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U.S. losing ground to foreign scientists

A report from the National Science Foundation says the United States is losing ground to foreign talent in the fields of science and technology.
/ Source: The Associated Press

The United States could lose its prominence in the fields of science and technology because of rising competition for foreign talent, a National Science Foundation report says.

“For many years we have benefited from minimal competition in the global science and engineering labor market, but attractive and competitive alternatives are now expanding around the world,” said National Science Board Chairman Warren Washington.

The report, released Tuesday, said more and more foreign-born scientists and engineers joined American scientific work force in the 1990s. Immigrants made up 38 percent of science and engineering employees with doctorate degrees in 2000, while immigrants made up 29 percent of those with master’s degrees.

Immigration policy poses risk
The science board said America risks losing the foreign scientists it relies on to fill technology jobs because of unclear immigration demands since the Sept. 11, 2001, terror attacks and because more countries are developing programs to keep their highly-educated citizens.

America also lags other nations in the number of students majoring in science and engineering at colleges and universities, according to the board.

Twenty-four nations in 2000 awarded a higher percentage of science and engineering degrees to students than the United States. The United States awarded 5.7 science degrees per 100 24-year-olds, compared with a ratio of 13.2 to 100 in Finland, which awarded the highest proportion, the report said.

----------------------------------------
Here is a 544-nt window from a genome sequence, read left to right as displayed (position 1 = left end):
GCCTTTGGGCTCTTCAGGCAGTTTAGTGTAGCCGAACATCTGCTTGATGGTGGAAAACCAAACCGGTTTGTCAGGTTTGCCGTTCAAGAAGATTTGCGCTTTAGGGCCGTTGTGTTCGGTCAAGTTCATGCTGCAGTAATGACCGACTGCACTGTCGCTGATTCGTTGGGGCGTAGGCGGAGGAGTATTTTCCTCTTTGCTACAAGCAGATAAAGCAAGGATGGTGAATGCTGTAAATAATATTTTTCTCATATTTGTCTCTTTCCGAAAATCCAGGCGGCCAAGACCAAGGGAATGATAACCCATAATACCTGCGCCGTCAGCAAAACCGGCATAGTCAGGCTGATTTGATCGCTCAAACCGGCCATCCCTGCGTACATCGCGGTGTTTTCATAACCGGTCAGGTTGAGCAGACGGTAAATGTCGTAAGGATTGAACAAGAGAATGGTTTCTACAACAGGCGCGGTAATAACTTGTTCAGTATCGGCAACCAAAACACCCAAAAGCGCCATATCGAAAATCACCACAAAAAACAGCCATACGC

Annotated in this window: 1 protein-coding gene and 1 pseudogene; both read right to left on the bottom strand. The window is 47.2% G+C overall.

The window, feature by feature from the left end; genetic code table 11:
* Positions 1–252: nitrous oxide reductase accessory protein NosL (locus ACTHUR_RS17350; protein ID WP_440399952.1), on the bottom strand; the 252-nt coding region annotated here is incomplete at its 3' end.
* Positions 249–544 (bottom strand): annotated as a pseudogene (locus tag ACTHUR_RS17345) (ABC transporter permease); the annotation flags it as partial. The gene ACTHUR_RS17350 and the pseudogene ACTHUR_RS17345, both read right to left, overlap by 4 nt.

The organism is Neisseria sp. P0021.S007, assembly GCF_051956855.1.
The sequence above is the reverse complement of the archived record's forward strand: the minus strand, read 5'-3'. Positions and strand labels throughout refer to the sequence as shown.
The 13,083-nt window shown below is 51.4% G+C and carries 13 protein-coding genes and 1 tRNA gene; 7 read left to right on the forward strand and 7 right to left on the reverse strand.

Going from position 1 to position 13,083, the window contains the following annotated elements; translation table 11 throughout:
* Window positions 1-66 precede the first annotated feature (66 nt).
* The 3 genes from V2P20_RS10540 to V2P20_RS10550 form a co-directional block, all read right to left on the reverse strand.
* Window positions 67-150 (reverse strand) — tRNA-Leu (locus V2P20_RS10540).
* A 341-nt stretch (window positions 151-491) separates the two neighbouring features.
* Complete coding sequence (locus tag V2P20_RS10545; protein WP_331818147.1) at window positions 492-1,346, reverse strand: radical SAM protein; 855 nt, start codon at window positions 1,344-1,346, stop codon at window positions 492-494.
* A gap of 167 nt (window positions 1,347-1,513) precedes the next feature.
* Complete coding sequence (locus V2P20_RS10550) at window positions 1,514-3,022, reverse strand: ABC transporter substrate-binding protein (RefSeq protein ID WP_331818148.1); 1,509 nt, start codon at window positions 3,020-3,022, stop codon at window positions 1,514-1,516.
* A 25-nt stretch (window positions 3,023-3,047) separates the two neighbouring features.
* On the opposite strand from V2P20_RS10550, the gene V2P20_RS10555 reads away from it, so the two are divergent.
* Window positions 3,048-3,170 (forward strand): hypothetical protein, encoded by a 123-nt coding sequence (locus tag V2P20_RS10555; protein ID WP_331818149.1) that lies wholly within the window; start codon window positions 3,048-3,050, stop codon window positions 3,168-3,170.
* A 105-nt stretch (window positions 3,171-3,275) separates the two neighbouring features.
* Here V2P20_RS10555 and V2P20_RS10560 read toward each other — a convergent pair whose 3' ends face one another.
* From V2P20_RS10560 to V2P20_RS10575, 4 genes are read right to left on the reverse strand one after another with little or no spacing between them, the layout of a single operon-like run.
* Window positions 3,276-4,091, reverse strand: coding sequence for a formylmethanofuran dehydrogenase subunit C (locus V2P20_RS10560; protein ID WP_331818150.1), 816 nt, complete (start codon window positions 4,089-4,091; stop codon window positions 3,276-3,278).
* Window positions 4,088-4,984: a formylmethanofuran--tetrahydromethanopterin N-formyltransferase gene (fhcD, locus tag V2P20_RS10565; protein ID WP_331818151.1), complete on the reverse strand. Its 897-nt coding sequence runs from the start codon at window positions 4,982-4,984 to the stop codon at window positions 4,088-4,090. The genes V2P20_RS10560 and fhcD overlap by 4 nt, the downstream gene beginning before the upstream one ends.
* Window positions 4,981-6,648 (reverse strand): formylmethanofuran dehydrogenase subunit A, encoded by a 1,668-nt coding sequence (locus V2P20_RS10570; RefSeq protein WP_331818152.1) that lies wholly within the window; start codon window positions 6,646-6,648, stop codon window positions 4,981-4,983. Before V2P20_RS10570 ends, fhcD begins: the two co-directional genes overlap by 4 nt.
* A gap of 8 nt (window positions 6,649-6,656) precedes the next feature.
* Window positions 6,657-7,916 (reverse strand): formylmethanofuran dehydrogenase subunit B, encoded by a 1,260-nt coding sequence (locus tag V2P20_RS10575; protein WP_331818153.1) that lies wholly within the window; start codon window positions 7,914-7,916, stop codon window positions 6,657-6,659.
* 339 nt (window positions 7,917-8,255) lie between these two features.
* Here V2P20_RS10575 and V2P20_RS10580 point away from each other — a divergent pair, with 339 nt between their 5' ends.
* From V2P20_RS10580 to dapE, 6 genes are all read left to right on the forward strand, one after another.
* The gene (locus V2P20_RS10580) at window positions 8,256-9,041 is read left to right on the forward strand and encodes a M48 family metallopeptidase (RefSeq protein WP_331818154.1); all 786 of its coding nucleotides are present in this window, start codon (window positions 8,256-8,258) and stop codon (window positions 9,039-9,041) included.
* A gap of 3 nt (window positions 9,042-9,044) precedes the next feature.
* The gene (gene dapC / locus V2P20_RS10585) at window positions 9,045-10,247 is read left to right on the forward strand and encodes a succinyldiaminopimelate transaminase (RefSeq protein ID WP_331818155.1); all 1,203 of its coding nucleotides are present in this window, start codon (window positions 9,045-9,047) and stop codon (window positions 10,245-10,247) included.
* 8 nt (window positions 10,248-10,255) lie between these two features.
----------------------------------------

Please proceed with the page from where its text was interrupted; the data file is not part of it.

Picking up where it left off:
Long-term damage to tech sector
The board warned that a loss in the number of foreign-born scientists who want to work in the United States would hurt the technology sector at a time when many of its most-educated employees are nearing retirement.

“Many of those who entered the expanding science and engineering work force in the 1960s and 1970s (the baby boom generation) are expected to retire in the next 20 years, and their children are not choosing careers in science and engineering in the same numbers as their parents,” the board said in comments accompanying the report.

It noted that the number of jobs requiring scientific skills increases steadily by 5 percent each year.

“Preparation of the science and engineering work force is a vital arena for national competitiveness,” it said.

The National Science Foundation is a federal agency based in Arlington, Va. It releases the report every two years. The National Science Board, a 24-member panel, oversees the foundation.